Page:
What does Hamlet's first soliloquy tell us about his depression? Does he feel isolated in his grief? "O that this too too solid flesh..." Act I scene 2 lines 129–59

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timbrady eNotes educator | Certified Educator

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This is Hamlet's statement that he wishes he were dead, that his body, all too physical, could just melt away "into a dew" or that God had not forbidden suicide, "fixed his canon against self-slaughter" as he will say later.  He has lost all interest in the things of this world ("weary, stale, flat and unprofitable" says it all).  What was once, by implication, a flourishing garden is now gone to seed with only things "disguisting and decaying" growing there.

This tells us that his depression

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user995387 | Student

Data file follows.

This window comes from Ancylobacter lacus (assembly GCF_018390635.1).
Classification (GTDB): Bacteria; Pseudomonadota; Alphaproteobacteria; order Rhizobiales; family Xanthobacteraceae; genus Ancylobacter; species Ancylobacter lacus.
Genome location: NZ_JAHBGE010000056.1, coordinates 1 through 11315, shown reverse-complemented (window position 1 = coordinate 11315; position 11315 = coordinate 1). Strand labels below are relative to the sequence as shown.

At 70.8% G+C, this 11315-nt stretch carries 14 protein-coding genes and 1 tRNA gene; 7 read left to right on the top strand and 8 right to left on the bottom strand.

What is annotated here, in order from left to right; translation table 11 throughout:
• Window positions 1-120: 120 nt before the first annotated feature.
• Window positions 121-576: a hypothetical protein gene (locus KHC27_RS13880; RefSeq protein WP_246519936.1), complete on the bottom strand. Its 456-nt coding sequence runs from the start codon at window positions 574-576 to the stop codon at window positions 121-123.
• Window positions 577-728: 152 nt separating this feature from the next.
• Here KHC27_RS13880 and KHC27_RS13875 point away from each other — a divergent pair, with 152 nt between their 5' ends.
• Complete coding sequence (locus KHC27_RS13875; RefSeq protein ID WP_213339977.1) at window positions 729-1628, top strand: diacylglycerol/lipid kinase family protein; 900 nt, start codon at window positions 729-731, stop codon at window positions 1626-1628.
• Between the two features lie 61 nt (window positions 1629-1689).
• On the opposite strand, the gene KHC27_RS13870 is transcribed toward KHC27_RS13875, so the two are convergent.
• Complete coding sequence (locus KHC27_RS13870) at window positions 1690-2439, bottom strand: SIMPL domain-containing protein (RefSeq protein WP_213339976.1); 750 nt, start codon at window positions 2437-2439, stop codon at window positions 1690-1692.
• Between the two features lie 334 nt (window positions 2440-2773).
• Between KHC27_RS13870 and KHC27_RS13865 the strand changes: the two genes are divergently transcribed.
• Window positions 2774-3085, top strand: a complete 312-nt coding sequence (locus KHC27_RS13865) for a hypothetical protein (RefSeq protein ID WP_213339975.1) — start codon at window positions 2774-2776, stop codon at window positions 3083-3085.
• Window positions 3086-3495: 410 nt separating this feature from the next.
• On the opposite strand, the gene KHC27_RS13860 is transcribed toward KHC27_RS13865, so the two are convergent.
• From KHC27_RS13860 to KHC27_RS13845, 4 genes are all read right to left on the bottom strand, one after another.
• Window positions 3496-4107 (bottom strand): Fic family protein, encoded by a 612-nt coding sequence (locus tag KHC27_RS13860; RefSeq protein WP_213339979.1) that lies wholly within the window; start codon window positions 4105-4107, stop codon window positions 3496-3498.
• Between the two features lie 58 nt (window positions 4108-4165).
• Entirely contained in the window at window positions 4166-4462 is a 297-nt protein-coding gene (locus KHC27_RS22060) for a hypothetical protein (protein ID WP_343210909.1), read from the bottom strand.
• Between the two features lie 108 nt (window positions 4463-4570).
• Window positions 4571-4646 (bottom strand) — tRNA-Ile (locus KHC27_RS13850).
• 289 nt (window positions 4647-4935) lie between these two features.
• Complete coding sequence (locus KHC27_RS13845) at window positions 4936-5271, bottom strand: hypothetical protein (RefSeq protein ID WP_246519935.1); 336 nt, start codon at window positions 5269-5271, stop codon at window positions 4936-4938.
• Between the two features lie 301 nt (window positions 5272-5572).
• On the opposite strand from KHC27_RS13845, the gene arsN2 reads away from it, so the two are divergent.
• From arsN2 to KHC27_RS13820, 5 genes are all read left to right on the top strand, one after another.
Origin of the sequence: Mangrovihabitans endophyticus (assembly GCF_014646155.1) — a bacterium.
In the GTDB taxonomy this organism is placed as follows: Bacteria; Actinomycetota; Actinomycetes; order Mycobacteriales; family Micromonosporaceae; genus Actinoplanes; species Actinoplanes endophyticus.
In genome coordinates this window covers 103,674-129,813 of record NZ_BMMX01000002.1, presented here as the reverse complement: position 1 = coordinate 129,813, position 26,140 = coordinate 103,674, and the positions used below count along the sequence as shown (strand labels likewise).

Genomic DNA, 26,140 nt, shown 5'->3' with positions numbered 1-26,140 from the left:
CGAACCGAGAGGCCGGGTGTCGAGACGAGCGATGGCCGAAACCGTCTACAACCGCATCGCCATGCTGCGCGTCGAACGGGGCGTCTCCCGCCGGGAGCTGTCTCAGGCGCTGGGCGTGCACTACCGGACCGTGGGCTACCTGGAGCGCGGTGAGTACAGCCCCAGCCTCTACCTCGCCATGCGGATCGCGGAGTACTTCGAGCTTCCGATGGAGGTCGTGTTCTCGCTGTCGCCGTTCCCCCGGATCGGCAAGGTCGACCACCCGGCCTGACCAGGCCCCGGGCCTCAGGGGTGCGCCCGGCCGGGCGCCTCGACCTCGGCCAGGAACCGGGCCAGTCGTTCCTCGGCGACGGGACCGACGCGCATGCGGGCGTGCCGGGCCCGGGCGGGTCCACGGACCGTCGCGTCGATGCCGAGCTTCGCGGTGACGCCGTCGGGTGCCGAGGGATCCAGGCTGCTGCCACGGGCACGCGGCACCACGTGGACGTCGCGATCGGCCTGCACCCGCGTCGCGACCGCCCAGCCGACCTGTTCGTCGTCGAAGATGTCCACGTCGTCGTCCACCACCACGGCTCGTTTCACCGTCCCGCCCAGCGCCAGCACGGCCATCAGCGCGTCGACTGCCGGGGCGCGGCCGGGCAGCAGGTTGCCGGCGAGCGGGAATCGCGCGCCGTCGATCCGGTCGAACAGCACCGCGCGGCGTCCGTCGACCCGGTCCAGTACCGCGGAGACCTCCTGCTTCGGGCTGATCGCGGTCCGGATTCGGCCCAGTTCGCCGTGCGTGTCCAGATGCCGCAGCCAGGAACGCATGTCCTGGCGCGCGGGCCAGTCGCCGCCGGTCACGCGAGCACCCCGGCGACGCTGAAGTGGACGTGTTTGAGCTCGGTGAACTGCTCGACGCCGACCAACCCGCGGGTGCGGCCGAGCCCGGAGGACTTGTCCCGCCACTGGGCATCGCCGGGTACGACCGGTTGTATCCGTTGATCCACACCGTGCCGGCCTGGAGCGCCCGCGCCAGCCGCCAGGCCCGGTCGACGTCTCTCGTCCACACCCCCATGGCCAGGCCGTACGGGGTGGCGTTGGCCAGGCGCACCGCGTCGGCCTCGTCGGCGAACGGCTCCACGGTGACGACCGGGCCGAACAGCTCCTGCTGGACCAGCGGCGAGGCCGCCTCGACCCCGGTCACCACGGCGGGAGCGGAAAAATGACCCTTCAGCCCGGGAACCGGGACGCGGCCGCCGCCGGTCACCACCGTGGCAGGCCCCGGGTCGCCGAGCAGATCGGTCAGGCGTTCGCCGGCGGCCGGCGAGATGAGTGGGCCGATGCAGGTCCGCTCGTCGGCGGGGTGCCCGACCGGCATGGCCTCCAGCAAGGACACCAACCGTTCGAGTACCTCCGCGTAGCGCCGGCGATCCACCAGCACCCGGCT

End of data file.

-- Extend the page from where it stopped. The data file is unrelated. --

Hamlet is suffering because his mother is getting remarried and on top of that she is marrying a killer that committed a crime. He killed his brother. Claudius is making it hard for Hamlet.

bangyourhead | Student

hamlet's in his soliloquy tells abouts his despair ......he has lost faith in his relations and he wants to die. however, this scene also shows his christian virtues that he can not commit suicide as it would result in his eternal damnation. furthermore this soliloquy shows how the satus of women has fallen in hamlet's eyes...he can not believe that his mother who really loved his father has married is uncle so quickly...

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